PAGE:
1. I'm not sure how well you remember me, but we used to work together just before you retired. I strayed from following your blog a while back and took part of this morning to catch up on some of your entries. My wife and I have owned three trailers in the last several years, and have over time moved from a low-end 26' bumper pull to a high end 39' fifth wheel. We bought our latest trailer with full-time living in mind, but so far that dream has not come to fruition. We still maintain our house, or as you mentioned here, two households. Big rigs have a lot of costs involved between the proper tow vehicle and an expensive trailer, but making the move from a travel trailer to a fifth wheel is a huge improvement in almost every imaginable way except perhaps maneuverability - limiting you to larger campsites. I never felt entire comfortable towing a large travel trailer with a half-ton truck, and hook-up/ disconnect with a WDH was time consuming and tedious. With the way a fiver handles and hydraulic rams on the trailer, the entire experience has changed. I no longer dread towing, and disconnecting takes under a minute. I know you're not in the market for a new rig right now, but if you ever are, feel free to reach out to me. We've learned a lot over the past few rigs and it would be a pleasure to discuss it all with you.

    In the next few years we're hoping to start spending half of each year in the RV as "snow birds". The Texas summers are brutally hot and the winters up north are brutally cold -- we can have the best of both worlds. You can usually find RV spots in most areas of the country for between three and five hundred dollars a month, plus electricity. The costs drop significantly once you commit to more than a few days, and that makes full-time living sustainable on most budgets. Just food for thought! Hope all is well.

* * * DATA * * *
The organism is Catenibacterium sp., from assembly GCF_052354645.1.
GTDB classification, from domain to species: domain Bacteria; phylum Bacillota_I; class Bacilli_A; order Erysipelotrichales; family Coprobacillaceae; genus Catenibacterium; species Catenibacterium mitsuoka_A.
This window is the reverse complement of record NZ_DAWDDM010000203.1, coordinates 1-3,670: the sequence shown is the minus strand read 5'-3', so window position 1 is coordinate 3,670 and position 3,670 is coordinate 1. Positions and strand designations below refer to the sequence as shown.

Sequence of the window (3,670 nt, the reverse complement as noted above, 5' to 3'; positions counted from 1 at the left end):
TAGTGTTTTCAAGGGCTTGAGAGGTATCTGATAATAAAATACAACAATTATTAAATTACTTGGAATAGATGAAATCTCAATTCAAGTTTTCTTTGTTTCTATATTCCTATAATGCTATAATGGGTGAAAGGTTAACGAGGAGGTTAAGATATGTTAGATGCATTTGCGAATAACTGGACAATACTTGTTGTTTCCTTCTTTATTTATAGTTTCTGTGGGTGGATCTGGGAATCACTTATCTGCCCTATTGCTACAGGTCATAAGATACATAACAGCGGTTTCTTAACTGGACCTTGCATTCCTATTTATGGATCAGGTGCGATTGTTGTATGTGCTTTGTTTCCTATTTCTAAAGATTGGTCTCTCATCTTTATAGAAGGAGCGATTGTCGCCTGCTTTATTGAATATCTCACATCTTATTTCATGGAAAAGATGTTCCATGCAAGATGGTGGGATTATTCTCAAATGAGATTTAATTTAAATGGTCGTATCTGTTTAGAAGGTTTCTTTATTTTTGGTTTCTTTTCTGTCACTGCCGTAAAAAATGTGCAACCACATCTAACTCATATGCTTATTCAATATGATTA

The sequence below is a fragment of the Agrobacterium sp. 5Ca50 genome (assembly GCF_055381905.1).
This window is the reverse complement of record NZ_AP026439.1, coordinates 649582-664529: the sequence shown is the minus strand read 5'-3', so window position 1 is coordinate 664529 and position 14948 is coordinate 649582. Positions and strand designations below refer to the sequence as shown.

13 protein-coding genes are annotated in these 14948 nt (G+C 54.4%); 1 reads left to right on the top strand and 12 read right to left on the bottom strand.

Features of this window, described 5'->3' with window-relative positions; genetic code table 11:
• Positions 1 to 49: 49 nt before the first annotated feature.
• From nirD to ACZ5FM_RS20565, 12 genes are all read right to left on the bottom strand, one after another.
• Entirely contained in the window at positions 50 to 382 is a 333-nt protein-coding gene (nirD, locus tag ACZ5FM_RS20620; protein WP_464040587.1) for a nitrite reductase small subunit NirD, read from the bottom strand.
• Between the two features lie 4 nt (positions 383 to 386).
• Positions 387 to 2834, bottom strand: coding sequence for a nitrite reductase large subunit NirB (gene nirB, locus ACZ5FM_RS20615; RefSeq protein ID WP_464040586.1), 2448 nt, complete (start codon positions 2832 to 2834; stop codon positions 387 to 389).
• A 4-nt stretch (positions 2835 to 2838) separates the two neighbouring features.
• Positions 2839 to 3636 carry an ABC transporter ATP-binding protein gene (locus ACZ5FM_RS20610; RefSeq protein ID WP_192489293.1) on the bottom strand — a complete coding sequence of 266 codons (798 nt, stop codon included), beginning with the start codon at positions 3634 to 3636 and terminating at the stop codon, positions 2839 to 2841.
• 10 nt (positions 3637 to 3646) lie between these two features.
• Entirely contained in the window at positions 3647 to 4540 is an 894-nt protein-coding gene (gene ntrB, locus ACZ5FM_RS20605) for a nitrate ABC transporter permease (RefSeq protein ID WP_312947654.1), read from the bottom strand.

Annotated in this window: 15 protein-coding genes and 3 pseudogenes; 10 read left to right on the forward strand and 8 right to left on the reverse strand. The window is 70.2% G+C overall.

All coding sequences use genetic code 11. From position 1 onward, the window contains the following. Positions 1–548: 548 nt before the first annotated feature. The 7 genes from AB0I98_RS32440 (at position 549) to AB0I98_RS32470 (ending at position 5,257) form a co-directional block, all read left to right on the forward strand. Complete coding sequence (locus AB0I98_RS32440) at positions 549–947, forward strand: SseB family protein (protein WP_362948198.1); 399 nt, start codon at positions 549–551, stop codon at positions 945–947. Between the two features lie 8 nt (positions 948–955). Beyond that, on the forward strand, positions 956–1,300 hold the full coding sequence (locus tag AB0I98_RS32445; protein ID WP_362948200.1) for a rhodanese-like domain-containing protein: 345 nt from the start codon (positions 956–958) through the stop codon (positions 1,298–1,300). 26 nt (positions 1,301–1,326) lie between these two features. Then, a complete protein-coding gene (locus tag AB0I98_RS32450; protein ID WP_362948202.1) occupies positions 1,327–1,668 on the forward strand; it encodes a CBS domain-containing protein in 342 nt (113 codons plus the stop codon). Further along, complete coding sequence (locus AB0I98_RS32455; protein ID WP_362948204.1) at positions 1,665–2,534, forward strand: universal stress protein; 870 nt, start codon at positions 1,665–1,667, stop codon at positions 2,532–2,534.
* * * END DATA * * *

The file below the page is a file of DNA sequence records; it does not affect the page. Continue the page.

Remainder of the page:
2. Yes, I remember you, James. I was impressed with your intelligence in your field. I recall when Steve and I interviewed you.

    I'm glad you are enjoying the RV lifestyle. You can travel even cheaper if you give boondocking a chance. There are several blogs you can follow of boondockers, such as Boondork ( and RV Sue and Her Canine Crew ( They make use of solar panels and spend lots of time on BLM lands. If we ever RV again, we will install some source of alternative energy in order to take advantage of BLM lands as well as areas of great beauty that simply do not have hookups.

    Good to hear from you. Enjoy your travels.

  3. Thanks. I've moved on from there, and now work from home and have a flexible schedule, allowing me to have a fairly migratory lifestyle as long as I can maintain connectivity to the Internet.

    We occasionally boondock, but usually for quick overnight trips only. We installed an Onan generator and keep enough fuel to run the AC for 24h in hot Texas summers. The 12v system with a pair of batteries will support us overnight if we're not trying to use climate control. I'd love to add solar in the future, but currently that isn't a priority due to the genset. I added soundproofing to the generator compartment and you can now stand right next to it and have a conversation at normal volume, making it barely audible to neighbors at most sites, if audible at all. I'll definitely check out those blogs, especially looking for ideas of where to stay when venturing outside of the home state.

    It sounds like everything is going well for you, take care.

  4. This sounds like the perfect lifestyle for someone with your technical and mechanical skills. I'm glad to hear that you are doing this while you are young. Most of us wait until we are older, and it is more difficult then.

    Happy Trails!